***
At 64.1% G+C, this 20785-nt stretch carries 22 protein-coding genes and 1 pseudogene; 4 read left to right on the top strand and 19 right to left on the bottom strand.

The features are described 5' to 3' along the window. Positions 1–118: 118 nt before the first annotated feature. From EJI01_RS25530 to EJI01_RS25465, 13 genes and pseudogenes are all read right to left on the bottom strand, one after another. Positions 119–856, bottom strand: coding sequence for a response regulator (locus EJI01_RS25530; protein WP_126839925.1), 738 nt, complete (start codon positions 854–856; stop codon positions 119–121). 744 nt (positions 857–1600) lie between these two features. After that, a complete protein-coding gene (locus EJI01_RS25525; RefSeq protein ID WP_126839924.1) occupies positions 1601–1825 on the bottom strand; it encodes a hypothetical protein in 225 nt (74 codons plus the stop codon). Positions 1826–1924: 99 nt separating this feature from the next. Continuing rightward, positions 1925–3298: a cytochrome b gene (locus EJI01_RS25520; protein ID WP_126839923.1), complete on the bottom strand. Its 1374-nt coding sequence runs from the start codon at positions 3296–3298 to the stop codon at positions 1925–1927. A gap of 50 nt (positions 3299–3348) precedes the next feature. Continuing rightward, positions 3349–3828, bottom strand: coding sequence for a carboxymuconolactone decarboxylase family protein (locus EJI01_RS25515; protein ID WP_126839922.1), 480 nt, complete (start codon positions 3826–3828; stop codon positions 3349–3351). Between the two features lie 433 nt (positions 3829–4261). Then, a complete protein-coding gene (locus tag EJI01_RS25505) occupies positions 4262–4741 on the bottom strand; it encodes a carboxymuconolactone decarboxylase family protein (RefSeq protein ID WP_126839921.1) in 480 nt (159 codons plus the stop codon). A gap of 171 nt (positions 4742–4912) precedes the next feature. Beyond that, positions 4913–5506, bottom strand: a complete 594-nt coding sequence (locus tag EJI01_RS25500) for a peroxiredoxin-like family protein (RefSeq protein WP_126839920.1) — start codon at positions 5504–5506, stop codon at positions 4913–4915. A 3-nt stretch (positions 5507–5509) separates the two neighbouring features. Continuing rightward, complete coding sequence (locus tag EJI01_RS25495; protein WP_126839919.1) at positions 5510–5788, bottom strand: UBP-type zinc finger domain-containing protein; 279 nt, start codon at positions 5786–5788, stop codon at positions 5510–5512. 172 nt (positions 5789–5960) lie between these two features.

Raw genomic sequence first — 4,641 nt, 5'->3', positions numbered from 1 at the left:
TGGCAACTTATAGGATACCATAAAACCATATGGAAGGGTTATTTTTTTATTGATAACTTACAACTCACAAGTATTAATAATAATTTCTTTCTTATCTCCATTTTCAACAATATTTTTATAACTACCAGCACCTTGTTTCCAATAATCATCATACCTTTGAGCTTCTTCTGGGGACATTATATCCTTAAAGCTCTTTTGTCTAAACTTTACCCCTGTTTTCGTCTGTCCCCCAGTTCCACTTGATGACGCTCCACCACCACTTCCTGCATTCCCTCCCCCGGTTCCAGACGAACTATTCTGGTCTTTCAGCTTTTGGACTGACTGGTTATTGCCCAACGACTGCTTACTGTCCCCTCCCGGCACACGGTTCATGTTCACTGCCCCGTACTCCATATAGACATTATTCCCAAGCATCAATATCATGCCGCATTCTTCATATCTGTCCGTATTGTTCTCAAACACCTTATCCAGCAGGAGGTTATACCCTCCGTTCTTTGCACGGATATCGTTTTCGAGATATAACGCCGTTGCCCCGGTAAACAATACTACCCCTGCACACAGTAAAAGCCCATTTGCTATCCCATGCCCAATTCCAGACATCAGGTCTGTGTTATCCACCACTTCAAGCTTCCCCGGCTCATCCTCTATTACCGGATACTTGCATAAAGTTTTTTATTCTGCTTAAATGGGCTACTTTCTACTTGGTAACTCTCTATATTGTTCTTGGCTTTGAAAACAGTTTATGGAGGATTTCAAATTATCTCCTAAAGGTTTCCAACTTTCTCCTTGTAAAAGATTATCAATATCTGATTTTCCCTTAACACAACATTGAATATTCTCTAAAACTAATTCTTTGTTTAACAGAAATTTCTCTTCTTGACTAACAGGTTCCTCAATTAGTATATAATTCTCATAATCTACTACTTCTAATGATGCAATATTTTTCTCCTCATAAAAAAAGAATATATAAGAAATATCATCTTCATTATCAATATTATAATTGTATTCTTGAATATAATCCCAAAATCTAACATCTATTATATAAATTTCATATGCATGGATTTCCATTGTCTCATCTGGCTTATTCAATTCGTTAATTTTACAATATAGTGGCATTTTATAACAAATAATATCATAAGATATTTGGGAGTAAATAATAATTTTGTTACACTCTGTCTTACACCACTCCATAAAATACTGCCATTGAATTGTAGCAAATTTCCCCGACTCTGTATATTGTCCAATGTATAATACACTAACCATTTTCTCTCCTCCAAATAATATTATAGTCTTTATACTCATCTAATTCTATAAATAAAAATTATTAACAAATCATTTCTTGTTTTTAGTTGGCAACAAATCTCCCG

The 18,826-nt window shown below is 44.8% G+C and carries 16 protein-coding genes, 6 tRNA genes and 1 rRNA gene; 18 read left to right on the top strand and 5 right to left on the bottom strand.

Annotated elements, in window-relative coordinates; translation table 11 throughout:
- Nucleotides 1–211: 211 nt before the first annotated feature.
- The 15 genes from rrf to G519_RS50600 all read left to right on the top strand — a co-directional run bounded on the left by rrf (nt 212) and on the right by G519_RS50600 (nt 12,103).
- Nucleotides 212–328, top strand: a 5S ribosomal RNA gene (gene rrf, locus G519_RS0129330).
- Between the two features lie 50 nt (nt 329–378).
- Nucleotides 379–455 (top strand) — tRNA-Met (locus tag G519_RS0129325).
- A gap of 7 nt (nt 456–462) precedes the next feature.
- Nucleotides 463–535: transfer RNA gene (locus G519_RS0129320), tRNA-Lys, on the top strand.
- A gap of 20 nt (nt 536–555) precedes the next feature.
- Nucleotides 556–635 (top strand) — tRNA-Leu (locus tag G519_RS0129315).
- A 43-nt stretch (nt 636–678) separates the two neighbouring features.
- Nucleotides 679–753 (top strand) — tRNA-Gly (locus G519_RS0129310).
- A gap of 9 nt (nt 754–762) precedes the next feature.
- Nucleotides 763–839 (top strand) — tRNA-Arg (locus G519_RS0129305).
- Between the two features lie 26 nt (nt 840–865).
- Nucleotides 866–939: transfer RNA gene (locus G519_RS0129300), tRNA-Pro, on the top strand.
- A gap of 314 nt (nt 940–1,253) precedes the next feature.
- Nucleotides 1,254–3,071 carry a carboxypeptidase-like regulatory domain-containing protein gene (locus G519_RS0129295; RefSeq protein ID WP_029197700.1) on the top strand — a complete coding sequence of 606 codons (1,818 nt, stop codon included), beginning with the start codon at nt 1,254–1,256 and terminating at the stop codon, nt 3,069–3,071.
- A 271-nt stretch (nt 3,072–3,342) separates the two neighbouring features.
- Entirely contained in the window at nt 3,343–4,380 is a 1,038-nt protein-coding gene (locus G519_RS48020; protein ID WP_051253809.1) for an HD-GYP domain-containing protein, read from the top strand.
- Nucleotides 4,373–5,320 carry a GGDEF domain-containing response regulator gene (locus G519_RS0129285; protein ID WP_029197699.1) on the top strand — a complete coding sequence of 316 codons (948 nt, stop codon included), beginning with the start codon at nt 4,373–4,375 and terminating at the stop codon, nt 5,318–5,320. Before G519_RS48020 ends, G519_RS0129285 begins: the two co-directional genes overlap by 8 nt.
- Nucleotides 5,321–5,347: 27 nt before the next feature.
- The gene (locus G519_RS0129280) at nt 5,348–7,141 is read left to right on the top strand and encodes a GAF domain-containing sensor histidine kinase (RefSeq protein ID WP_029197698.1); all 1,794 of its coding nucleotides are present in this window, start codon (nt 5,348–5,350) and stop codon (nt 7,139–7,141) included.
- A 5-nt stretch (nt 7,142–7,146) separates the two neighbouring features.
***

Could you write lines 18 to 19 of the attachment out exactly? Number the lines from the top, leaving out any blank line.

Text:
- A gap of 9 nt (nt 754–762) precedes the next feature.
- Nucleotides 763–839 (top strand) — tRNA-Arg (locus G519_RS0129305).